I did the 10K last year, and I actually think about that night frequently — the postrace part more so than the race, though it was definitely a pleasantly different running experience.
In addition to the fear of being alone in the woods at night, the plans to meet up at my favorite local bar (yeah Olympic!) with friends afterward motivated me to keep moving. Nothing "Hangover"-esque happened; it was just a bunch of people meeting up for a few beers, but I remember it so fondly because it made living in Rockford feel as best as it ever felt.
My postcollege time in my hometown got off to a prolonged underwhelming start, but by fall 2011 — exemplified by the post-HOBO Olympic drinks — I'd gathered high school friends, work friends, newly made friends, high school friends' college friends, and their co-workers together into a positive that outweighed the negative.
When I thought about this during the more summery weather, it was in the context of "wow, what took four years to build in Rockford has been built in less than four months in Des Moines" — the people I already knew here, the ones I've met since moving and even the ones who don't know me yet always seem game for adding another seat at the table, in the bleachers or at the movie theater.
Back to the HOBO run. Until Doug's preview post, it hadn't dawned on me that nearly a year had passed since that race night; reflecting on it now, it does feel like a year has passed.
And I'm glad it passed. Reaching the HOBO run was a long uphill battle, but it also marked a short plateau that dropped sharply and dramatically over the rest of 2011 and into 2012. Of course — obviously — it turned around just as sharply and dramatically: I wish I could've given the HOBO 10K a second try ... but I'm glad to be in Des Moines instead.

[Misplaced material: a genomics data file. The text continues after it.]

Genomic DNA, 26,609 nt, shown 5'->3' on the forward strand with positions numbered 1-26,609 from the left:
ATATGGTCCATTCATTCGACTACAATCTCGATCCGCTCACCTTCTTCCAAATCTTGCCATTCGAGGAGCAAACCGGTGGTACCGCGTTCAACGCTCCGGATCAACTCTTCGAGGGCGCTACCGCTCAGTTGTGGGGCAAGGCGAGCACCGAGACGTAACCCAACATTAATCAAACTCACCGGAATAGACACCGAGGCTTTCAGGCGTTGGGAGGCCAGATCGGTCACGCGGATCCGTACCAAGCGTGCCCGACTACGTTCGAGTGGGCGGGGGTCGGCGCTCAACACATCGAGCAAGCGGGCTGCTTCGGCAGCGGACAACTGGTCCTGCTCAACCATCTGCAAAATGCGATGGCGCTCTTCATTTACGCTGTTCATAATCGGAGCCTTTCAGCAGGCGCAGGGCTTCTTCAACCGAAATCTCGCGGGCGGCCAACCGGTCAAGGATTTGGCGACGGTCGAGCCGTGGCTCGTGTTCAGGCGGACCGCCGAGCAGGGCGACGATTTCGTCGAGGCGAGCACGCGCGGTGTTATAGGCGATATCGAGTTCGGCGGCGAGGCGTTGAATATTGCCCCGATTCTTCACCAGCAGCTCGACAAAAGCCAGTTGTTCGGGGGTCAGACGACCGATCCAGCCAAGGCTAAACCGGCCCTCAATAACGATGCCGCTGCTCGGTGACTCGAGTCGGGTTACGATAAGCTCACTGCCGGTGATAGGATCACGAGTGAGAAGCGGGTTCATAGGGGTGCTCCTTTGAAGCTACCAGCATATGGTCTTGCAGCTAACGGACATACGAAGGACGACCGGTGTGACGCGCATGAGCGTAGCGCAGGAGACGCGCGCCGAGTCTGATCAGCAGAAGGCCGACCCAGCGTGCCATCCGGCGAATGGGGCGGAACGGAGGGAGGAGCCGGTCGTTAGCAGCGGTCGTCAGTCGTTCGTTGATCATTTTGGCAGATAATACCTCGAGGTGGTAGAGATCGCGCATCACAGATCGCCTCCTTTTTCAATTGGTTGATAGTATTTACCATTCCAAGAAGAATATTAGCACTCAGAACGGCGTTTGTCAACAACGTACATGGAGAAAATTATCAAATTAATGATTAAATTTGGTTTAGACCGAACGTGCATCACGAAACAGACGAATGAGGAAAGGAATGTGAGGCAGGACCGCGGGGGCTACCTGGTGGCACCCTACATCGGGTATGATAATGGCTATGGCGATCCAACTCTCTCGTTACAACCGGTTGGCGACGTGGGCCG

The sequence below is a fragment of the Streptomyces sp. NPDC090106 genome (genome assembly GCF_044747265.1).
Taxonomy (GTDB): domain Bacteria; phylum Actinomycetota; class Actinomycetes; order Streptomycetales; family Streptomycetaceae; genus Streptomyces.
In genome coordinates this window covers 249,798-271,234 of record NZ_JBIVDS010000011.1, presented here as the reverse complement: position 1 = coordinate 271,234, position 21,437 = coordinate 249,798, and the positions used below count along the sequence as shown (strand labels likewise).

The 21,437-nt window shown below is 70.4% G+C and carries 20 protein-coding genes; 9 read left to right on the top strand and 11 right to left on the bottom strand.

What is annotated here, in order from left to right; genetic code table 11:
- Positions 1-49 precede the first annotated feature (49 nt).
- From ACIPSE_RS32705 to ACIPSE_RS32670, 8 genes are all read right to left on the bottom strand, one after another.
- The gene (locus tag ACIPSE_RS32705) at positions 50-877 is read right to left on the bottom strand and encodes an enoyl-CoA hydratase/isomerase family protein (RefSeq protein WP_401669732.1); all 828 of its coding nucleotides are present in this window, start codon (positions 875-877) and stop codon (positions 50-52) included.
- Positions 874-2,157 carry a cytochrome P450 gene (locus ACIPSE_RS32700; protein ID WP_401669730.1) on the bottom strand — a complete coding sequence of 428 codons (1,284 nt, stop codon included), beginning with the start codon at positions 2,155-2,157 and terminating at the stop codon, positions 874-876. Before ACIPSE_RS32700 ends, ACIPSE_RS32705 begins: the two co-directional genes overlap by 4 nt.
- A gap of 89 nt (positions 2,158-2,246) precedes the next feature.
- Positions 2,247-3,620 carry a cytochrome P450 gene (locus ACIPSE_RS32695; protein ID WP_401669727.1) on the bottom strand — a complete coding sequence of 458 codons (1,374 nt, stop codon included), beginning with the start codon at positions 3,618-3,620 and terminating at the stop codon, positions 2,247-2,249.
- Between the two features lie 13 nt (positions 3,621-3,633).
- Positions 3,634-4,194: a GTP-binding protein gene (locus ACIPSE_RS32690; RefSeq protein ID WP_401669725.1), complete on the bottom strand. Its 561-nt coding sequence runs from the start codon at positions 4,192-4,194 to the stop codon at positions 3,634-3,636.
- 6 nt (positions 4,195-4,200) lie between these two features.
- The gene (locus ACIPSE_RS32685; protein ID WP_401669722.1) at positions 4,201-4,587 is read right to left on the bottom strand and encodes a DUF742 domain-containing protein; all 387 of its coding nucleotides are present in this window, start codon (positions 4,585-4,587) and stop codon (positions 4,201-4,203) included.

* * *
This post was only marginally about running. If I had made any running breakthroughs since the HOBO run, I would mention them, but unless you count running consistently through the summer — made possible by a new job that lets me be at home at night instead of working at night — it's been fairly status quo.
That's not a slight, though. Maintaining a status quo that is "keep running" for more than three years ain't bad for someone who, as my dad is so fond of saying, could barely be moved to walk down the driveway and fetch the mail as a child.
That also doesn't do justice to the help running was, before and definitely after HOBO 2011: endorphins and stress release, yes; employer-hosted blog that could be added to resume, of course; but most of all, sense of accomplishment — that I'd done something difficult and that I made connections to people through doing it/writing about it.
(Token, non-insightful link to the rest of the post has been stretched to its limit.)